Originally I was going to post this recipe on Valentine’s Day, but on the day of, I thought better of it. First off, I considered the fact that I’m not a huge Valentine’s Day celebrator, and while I do like kitschy cards and chocolate, this is (probably) never going to be the blog that throws an elaborate heart-themed party or teaches you how to make DIY valentines. There are plenty of passionate, talented bloggers out there covering that sort of stuff, and I admire them for their talent and patience. (Now, throwing an elaborate Game of Thrones party on the other hand…)
Also, this meal is not really conducive to uh, strenuous physical activity. For that I’d recommend scallops maybe, or a chicken piccata, but not braised lamb and creamy parmesan risotto. Osso Buco IS, however, a great winter meal for a cosy night in. Turn up the heat, throw on a movie, and dive into some braised lamb.
Lamb Osso Buco
(serves 4, or 2 with leftovers)
1 pound lamb leg steak*
1 onion, sliced lengthwise
3 tbsp olive oil
2 ribs celery, chopped
3 large carrots, peeled and chopped
3 cloves garlic, minced
1 tbsp tomato paste
1 cup red wine
1 cup chicken stock
2 sprigs rosemary
2 sprigs thyme
salt & pepper to taste
*Osso Buco is generally made with veal, but, you know, budgets. Lamb works out just as well, and doesn’t skimp on flavor.
Preheat oven to 325˚ and bust out your Dutch oven. Season the lamb steak(s) with salt and pepper on all sides. Add olive oil to Dutch oven and heat over medium-high heat. Add lamb and brown for 5 minutes on each side. Remove with tongs and set aside on a plate.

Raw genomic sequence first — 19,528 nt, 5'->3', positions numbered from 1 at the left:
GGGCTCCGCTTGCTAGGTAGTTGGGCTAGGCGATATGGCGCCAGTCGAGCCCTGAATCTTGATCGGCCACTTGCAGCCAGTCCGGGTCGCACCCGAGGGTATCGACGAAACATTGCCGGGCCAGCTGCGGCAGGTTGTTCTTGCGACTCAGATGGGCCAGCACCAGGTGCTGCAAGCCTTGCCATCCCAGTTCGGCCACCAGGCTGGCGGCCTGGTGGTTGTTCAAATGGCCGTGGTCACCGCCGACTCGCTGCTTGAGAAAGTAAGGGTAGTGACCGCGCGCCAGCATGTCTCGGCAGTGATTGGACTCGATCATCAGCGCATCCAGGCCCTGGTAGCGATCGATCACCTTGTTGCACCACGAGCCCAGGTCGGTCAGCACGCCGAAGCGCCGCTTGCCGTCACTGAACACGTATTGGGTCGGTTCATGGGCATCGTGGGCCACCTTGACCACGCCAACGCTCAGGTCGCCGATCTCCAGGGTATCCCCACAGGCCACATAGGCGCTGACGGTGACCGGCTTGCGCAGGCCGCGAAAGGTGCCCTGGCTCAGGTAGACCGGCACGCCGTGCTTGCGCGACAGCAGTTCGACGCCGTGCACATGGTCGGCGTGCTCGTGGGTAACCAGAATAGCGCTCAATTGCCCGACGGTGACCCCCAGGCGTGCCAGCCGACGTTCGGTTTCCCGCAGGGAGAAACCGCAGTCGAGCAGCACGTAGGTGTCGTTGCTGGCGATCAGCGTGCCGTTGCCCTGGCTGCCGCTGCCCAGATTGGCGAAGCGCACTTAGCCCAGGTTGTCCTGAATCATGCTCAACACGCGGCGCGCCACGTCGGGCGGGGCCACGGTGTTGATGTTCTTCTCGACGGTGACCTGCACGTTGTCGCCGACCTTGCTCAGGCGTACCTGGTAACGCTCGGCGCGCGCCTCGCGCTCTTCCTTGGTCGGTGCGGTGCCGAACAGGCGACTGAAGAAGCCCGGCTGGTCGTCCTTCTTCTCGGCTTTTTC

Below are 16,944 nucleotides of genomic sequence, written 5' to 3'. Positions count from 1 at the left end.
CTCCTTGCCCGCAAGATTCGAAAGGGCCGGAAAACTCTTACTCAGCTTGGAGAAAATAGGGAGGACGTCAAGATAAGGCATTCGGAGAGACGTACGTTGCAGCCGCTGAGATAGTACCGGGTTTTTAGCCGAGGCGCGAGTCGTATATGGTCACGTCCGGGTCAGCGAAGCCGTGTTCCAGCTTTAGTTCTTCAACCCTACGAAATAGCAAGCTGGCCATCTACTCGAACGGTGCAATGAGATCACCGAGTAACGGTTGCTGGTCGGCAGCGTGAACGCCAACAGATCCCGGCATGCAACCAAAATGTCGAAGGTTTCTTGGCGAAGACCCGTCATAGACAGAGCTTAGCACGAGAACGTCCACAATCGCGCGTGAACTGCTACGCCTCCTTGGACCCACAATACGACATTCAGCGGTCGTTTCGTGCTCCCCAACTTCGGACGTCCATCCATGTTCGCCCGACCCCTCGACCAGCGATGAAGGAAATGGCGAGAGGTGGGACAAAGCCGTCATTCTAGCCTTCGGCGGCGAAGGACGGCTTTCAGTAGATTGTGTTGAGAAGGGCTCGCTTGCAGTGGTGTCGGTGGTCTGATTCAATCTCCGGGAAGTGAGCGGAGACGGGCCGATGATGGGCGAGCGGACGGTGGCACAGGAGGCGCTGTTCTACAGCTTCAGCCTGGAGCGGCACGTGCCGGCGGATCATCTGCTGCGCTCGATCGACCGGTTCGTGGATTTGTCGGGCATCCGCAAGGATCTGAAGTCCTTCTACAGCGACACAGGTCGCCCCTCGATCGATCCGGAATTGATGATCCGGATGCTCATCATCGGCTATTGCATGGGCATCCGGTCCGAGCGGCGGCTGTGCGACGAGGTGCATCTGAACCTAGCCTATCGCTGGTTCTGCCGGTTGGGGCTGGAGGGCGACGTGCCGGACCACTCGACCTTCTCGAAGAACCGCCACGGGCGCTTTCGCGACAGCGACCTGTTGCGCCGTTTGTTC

Reduce the heat to medium-low, add sliced onions and sauté for 4 minutes, then add carrots and celery. Sauté for another 5-7 minutes, until vegetables start to soften. Add garlic and tomato paste and stir to combine. Add wine to deglaze the pan. Make sure you scrape the bottom with a wooden spoon. Add chicken stock and cook for another minute. Return the lamb to the pot, add sprigs and thyme, and cover.
Put the covered Dutch oven in the oven and cook for 2 – 2.5 hours. The original recipe suggested 1.5 hours, but my oven appeared to take longer. You might want to check after 1 hour to be sure. The lamb should be falling apart by the time it’s ready. Either way, flip your lamb steak(s) over halfway through the cook time.
I attempted to serve this with a risotto milanese, but the saffron threads I picked up from Whole Food seemed to have no effect on the flavor. So, I did what any sane person would do — I added a bunch of cheese and turned it into a parmesan risotto. Magic! (You could also serve this with some creamy polenta or egg noodles, if you’re so inclined.)
And, as with all of my favorite braised meats, serve with a robust red wine.